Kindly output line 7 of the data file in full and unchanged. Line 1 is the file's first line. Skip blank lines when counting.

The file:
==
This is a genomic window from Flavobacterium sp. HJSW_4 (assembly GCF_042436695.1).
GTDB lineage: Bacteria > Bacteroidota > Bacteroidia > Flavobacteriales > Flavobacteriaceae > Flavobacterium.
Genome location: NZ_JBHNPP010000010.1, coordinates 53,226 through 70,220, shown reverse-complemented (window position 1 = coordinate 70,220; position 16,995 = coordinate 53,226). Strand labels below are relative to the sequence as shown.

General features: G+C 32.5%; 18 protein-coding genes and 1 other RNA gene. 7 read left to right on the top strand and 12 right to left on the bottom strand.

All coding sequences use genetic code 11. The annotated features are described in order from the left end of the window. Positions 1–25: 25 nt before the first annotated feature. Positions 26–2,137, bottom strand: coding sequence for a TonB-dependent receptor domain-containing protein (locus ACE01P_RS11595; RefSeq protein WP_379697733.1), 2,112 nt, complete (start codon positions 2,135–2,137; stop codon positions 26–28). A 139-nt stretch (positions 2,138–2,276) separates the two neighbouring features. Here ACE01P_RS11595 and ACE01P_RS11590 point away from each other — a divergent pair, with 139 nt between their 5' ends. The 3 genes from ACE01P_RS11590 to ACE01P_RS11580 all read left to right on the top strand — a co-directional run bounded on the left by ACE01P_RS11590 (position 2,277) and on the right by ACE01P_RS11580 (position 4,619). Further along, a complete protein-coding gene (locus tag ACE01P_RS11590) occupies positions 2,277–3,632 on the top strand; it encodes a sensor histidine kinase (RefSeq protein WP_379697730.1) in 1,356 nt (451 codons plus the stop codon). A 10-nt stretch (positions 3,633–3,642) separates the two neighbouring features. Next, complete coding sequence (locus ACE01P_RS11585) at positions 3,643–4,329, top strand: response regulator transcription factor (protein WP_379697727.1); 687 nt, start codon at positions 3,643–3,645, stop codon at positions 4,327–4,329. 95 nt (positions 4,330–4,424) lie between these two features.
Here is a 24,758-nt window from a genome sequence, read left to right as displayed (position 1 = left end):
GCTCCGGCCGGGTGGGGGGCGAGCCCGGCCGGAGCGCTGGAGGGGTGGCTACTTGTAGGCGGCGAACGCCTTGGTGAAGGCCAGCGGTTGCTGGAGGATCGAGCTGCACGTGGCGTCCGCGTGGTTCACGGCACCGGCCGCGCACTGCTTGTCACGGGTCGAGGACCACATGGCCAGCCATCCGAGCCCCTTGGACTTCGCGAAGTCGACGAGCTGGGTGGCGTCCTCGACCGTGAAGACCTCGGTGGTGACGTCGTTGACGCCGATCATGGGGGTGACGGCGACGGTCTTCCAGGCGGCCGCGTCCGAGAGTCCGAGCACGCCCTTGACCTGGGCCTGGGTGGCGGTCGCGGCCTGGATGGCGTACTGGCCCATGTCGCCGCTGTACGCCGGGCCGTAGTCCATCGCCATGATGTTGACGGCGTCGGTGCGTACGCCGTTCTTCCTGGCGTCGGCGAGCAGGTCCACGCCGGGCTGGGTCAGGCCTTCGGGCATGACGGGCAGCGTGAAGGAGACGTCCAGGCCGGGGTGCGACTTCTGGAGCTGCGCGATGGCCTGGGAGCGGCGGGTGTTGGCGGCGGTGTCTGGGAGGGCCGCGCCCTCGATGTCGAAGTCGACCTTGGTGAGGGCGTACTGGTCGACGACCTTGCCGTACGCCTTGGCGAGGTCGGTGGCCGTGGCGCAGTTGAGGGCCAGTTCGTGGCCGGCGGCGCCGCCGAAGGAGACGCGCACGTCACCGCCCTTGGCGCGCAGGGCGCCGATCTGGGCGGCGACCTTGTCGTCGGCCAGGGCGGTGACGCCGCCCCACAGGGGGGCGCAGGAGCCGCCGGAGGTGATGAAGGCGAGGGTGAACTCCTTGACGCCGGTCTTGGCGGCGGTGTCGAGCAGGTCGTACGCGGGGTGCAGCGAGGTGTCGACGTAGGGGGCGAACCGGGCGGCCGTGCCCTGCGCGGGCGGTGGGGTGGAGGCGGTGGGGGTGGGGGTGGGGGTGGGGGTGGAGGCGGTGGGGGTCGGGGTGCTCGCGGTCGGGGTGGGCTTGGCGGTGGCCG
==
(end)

GCTCCGGCCGGGTGGGGGGCGAGCCCGGCCGGAGCGCTGGAGGGGTGGCTACTTGTAGGCGGCGAACGCCTTGGTGAAGGCCAGCGGTTGCTGGAGGATCGAGCTGCACGTGGCGTCCGCGTGGTTCACGGCACCGGCCGCGCACTGCTTGTCACGGGTCGAGGACCACATGGCCAGCCATCCGAGCCCCTTGGACTTCGCGAAGTCGACGAGCTGGGTGGCGTCCTCGACCGTGAAGACCTCGGTGGTGACGTCGTTGACGCCGATCATGGGGGTGACGGCGACGGTCTTCCAGGCGGCCGCGTCCGAGAGTCCGAGCACGCCCTTGACCTGGGCCTGGGTGGCGGTCGCGGCCTGGATGGCGTACTGGCCCATGTCGCCGCTGTACGCCGGGCCGTAGTCCATCGCCATGATGTTGACGGCGTCGGTGCGTACGCCGTTCTTCCTGGCGTCGGCGAGCAGGTCCACGCCGGGCTGGGTCAGGCCTTCGGGCATGACGGGCAGCGTGAAGGAGACGTCCAGGCCGGGGTGCGACTTCTGGAGCTGCGCGATGGCCTGGGAGCGGCGGGTGTTGGCGGCGGTGTCTGGGAGGGCCGCGCCCTCGATGTCGAAGTCGACCTTGGTGAGGGCGTACTGGTCGACGACCTTGCCGTACGCCTTGGCGAGGTCGGTGGCCGTGGCGCAGTTGAGGGCCAGTTCGTGGCCGGCGGCGCCGCCGAAGGAGACGCGCACGTCACCGCCCTTGGCGCGCAGGGCGCCGATCTGGGCGGCGACCTTGTCGTCGGCCAGGGCGGTGACGCCGCCCCACAGGGGGGCGCAGGAGCCGCCGGAGGTGATGAAGGCGAGGGTGAACTCCTTGACGCCGGTCTTGGCGGCGGTGTCGAGCAGGTCGTACGCGGGGTGCAGCGAGGTGTCGACGTAGGGGGCGAACCGGGCGGCCGTGCCCTGCGCGGGCGGTGGGGTGGAGGCGGTGGGGGTGGGGGTGGGGGTGGGGGTGGAGGCGGTGGGGGTCGGGGTGCTCGCGGTCGGGGTGGGCTTGGCGGTGGCCG